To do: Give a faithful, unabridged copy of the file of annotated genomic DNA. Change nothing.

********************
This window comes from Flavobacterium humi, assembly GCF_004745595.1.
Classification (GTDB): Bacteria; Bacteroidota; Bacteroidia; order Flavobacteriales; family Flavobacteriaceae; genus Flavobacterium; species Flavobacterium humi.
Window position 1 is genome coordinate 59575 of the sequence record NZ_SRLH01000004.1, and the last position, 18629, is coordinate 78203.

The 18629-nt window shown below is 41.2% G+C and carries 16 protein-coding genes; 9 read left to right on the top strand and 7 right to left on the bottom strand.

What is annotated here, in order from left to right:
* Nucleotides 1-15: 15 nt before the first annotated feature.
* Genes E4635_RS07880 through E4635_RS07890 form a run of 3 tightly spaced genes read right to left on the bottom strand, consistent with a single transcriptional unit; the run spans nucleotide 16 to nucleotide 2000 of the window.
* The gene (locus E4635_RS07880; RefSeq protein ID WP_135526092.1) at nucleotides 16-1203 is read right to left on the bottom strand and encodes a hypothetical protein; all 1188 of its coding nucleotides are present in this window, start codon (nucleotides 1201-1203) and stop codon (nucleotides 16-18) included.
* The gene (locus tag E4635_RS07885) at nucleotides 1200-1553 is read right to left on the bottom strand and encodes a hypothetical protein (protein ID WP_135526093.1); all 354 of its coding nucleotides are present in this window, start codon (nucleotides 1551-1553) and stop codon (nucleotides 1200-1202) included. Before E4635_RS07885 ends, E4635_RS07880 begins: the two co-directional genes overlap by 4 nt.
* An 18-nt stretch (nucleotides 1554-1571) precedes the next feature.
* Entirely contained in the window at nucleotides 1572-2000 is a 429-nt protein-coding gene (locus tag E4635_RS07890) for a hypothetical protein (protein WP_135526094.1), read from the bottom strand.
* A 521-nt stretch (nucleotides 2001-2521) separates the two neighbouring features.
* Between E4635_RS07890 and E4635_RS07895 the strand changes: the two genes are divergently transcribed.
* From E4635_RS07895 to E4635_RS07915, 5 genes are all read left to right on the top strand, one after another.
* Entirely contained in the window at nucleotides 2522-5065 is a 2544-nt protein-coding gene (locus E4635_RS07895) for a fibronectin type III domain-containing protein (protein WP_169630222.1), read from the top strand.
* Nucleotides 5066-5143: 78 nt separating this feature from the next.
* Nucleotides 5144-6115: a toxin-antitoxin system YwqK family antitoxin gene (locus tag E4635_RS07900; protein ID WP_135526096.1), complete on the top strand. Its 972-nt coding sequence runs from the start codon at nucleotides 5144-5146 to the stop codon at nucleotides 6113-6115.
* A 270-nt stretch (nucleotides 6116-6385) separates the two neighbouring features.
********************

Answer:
This window comes from Flavobacterium humi, assembly GCF_004745595.1.
Classification (GTDB): Bacteria; Bacteroidota; Bacteroidia; order Flavobacteriales; family Flavobacteriaceae; genus Flavobacterium; species Flavobacterium humi.
Window position 1 is genome coordinate 59575 of the sequence record NZ_SRLH01000004.1, and the last position, 18629, is coordinate 78203.

The 18629-nt window shown below is 41.2% G+C and carries 16 protein-coding genes; 9 read left to right on the top strand and 7 right to left on the bottom strand.

What is annotated here, in order from left to right:
* Nucleotides 1-15: 15 nt before the first annotated feature.
* Genes E4635_RS07880 through E4635_RS07890 form a run of 3 tightly spaced genes read right to left on the bottom strand, consistent with a single transcriptional unit; the run spans nucleotide 16 to nucleotide 2000 of the window.
* The gene (locus E4635_RS07880; RefSeq protein ID WP_135526092.1) at nucleotides 16-1203 is read right to left on the bottom strand and encodes a hypothetical protein; all 1188 of its coding nucleotides are present in this window, start codon (nucleotides 1201-1203) and stop codon (nucleotides 16-18) included.
* The gene (locus tag E4635_RS07885) at nucleotides 1200-1553 is read right to left on the bottom strand and encodes a hypothetical protein (protein ID WP_135526093.1); all 354 of its coding nucleotides are present in this window, start codon (nucleotides 1551-1553) and stop codon (nucleotides 1200-1202) included. Before E4635_RS07885 ends, E4635_RS07880 begins: the two co-directional genes overlap by 4 nt.
* An 18-nt stretch (nucleotides 1554-1571) precedes the next feature.
* Entirely contained in the window at nucleotides 1572-2000 is a 429-nt protein-coding gene (locus tag E4635_RS07890) for a hypothetical protein (protein WP_135526094.1), read from the bottom strand.
* A 521-nt stretch (nucleotides 2001-2521) separates the two neighbouring features.
* Between E4635_RS07890 and E4635_RS07895 the strand changes: the two genes are divergently transcribed.
* From E4635_RS07895 to E4635_RS07915, 5 genes are all read left to right on the top strand, one after another.
* Entirely contained in the window at nucleotides 2522-5065 is a 2544-nt protein-coding gene (locus E4635_RS07895) for a fibronectin type III domain-containing protein (protein WP_169630222.1), read from the top strand.
* Nucleotides 5066-5143: 78 nt separating this feature from the next.
* Nucleotides 5144-6115: a toxin-antitoxin system YwqK family antitoxin gene (locus tag E4635_RS07900; protein ID WP_135526096.1), complete on the top strand. Its 972-nt coding sequence runs from the start codon at nucleotides 5144-5146 to the stop codon at nucleotides 6113-6115.
* A 270-nt stretch (nucleotides 6116-6385) separates the two neighbouring features.